Ultra-short, Single-walled Carbon Nanotube Capsules for Diagnostic Imaging and Radiotherapy
Wilson, Lon J.
Doctor of Philosophy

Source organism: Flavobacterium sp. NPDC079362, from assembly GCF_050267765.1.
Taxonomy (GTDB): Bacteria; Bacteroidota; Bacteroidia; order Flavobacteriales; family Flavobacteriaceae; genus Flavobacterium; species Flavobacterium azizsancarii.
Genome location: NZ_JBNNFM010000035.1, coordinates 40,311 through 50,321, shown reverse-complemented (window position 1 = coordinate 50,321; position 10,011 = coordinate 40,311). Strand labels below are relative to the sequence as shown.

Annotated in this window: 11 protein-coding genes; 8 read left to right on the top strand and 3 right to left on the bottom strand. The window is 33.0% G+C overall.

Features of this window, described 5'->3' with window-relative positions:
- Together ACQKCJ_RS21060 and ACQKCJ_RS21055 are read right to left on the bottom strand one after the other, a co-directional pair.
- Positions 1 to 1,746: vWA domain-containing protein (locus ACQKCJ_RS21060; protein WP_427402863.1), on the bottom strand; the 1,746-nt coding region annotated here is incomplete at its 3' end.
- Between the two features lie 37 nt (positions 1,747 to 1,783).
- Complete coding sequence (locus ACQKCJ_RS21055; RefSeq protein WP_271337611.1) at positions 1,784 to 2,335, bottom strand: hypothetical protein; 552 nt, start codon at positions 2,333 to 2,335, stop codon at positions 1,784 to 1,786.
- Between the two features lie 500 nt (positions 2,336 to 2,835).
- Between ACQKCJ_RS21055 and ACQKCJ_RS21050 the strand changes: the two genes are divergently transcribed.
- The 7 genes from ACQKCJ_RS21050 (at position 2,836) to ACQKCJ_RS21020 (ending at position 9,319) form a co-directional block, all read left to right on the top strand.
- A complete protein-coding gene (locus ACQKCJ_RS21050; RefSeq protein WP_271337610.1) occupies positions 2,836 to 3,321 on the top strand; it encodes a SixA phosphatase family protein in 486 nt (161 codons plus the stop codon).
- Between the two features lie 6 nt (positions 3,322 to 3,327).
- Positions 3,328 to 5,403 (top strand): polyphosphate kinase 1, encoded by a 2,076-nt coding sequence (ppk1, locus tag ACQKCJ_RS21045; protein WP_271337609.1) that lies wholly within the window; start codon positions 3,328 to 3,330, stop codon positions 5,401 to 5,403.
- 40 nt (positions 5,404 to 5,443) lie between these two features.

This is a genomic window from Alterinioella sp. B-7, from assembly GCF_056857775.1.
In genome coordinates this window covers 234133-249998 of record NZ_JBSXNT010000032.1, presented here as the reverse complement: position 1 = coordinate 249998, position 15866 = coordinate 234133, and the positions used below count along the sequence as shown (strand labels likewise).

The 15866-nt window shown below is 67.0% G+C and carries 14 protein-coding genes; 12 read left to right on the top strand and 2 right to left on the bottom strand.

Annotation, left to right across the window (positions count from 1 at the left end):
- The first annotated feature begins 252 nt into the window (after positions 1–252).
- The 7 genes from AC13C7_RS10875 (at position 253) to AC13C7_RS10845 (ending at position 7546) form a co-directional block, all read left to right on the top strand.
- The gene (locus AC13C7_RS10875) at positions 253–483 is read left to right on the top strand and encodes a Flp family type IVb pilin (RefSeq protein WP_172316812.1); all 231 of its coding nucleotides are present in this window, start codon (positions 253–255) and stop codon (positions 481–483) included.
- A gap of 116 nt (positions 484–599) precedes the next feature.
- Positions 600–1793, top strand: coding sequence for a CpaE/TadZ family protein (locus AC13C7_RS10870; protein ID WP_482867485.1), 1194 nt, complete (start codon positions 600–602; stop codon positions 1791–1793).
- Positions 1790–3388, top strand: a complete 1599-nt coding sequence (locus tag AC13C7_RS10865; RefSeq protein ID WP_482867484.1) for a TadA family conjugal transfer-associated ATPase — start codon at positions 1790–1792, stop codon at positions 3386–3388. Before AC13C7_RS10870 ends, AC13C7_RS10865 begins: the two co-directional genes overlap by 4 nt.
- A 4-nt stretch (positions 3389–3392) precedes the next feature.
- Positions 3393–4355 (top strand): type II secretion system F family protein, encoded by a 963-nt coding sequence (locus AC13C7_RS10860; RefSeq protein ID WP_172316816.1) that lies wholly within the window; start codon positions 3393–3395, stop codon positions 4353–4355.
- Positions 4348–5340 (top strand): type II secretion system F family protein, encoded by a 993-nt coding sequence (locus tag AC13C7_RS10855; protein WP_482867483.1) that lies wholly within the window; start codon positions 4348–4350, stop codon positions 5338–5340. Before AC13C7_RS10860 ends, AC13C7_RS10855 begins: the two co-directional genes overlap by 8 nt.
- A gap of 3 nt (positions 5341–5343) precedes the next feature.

This thesis is centered on the Gadonanotubes (GNTs), an ultra-high-performance magnetic resonance imaging (MRI) contrast agent material discovered in our laboratories in 2005. The GNTs are a new paradigm in MRI contrast agent design with small clusters of Gd3+ ions within ultra-short carbon nanocapsules (ca. 50 nm) cut from full-length single-walled carbon nanotubes. Here, the factors underlying the performance efficacy of the GNTs have been investigated for the first time by variable-field (-50,000 Oe to 50,000 Oe at 2K) and variable-temperature (2K to RT at 100 Oe) magnetic susceptibility measurements using a Magnetic Property Measurement System (MPMS, based on a SQUID magnetometer). Additionally, experiments focused on the effects of hydroxylation of the GNTs’ exterior surface regarding water-solubility are examined. Finally, the use of the GNTs as potential replacements for traditional metal-chelating/sequestering agents is explored. More specifically, the internal Gd3+-ion clusters of the GNTs have been radiolabeled: (1) with 153Gd3+ ions to test Gd3+-ion stability to simulated biological challenge, (2) with 225Ac3+ ions to generate a new concept for a GNT-based agent for α-radiotherapy, and finally (3) with 64Cu2+ ions to produce the first bimodal MRI/PET (PET = positron emission tomography) imaging agent derived from the GNTs.